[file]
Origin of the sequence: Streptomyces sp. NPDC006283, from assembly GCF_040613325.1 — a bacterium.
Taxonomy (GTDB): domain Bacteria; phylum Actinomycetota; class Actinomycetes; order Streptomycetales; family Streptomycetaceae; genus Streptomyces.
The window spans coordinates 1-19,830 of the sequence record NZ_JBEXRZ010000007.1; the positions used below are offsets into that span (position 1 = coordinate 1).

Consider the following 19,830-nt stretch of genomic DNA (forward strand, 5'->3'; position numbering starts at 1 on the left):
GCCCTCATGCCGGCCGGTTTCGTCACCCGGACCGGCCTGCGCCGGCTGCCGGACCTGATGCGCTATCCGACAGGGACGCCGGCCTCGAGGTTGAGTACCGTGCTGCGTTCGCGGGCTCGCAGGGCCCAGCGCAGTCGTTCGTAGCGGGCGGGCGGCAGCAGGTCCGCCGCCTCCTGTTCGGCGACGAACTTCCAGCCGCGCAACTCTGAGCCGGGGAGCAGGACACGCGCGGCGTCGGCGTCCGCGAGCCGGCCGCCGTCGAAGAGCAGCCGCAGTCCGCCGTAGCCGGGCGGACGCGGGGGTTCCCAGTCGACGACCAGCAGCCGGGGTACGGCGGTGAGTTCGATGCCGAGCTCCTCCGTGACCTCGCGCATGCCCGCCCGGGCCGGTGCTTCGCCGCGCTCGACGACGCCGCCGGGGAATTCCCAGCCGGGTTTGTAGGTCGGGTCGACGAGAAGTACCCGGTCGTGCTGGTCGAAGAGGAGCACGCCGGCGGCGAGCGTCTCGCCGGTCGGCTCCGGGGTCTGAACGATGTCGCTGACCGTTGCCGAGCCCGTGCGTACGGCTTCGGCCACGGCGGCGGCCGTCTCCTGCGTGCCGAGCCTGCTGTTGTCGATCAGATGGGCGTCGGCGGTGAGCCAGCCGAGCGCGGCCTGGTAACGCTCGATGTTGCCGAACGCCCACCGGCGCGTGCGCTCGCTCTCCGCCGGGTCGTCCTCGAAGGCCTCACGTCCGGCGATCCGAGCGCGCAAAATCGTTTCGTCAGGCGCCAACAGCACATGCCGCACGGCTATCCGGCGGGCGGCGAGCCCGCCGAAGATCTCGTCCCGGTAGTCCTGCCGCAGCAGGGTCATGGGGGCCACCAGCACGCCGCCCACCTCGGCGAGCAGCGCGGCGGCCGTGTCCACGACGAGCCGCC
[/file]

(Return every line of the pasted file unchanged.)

Origin of the sequence: Streptomyces sp. NPDC006283, from assembly GCF_040613325.1 — a bacterium.
Taxonomy (GTDB): domain Bacteria; phylum Actinomycetota; class Actinomycetes; order Streptomycetales; family Streptomycetaceae; genus Streptomyces.
The window spans coordinates 1-19,830 of the sequence record NZ_JBEXRZ010000007.1; the positions used below are offsets into that span (position 1 = coordinate 1).

Consider the following 19,830-nt stretch of genomic DNA (forward strand, 5'->3'; position numbering starts at 1 on the left):
GCCCTCATGCCGGCCGGTTTCGTCACCCGGACCGGCCTGCGCCGGCTGCCGGACCTGATGCGCTATCCGACAGGGACGCCGGCCTCGAGGTTGAGTACCGTGCTGCGTTCGCGGGCTCGCAGGGCCCAGCGCAGTCGTTCGTAGCGGGCGGGCGGCAGCAGGTCCGCCGCCTCCTGTTCGGCGACGAACTTCCAGCCGCGCAACTCTGAGCCGGGGAGCAGGACACGCGCGGCGTCGGCGTCCGCGAGCCGGCCGCCGTCGAAGAGCAGCCGCAGTCCGCCGTAGCCGGGCGGACGCGGGGGTTCCCAGTCGACGACCAGCAGCCGGGGTACGGCGGTGAGTTCGATGCCGAGCTCCTCCGTGACCTCGCGCATGCCCGCCCGGGCCGGTGCTTCGCCGCGCTCGACGACGCCGCCGGGGAATTCCCAGCCGGGTTTGTAGGTCGGGTCGACGAGAAGTACCCGGTCGTGCTGGTCGAAGAGGAGCACGCCGGCGGCGAGCGTCTCGCCGGTCGGCTCCGGGGTCTGAACGATGTCGCTGACCGTTGCCGAGCCCGTGCGTACGGCTTCGGCCACGGCGGCGGCCGTCTCCTGCGTGCCGAGCCTGCTGTTGTCGATCAGATGGGCGTCGGCGGTGAGCCAGCCGAGCGCGGCCTGGTAACGCTCGATGTTGCCGAACGCCCACCGGCGCGTGCGCTCGCTCTCCGCCGGGTCGTCCTCGAAGGCCTCACGTCCGGCGATCCGAGCGCGCAAAATCGTTTCGTCAGGCGCCAACAGCACATGCCGCACGGCTATCCGGCGGGCGGCGAGCCCGCCGAAGATCTCGTCCCGGTAGTCCTGCCGCAGCAGGGTCATGGGGGCCACCAGCACGCCGCCCACCTCGGCGAGCAGCGCGGCGGCCGTGTCCACGACGAGCCGCC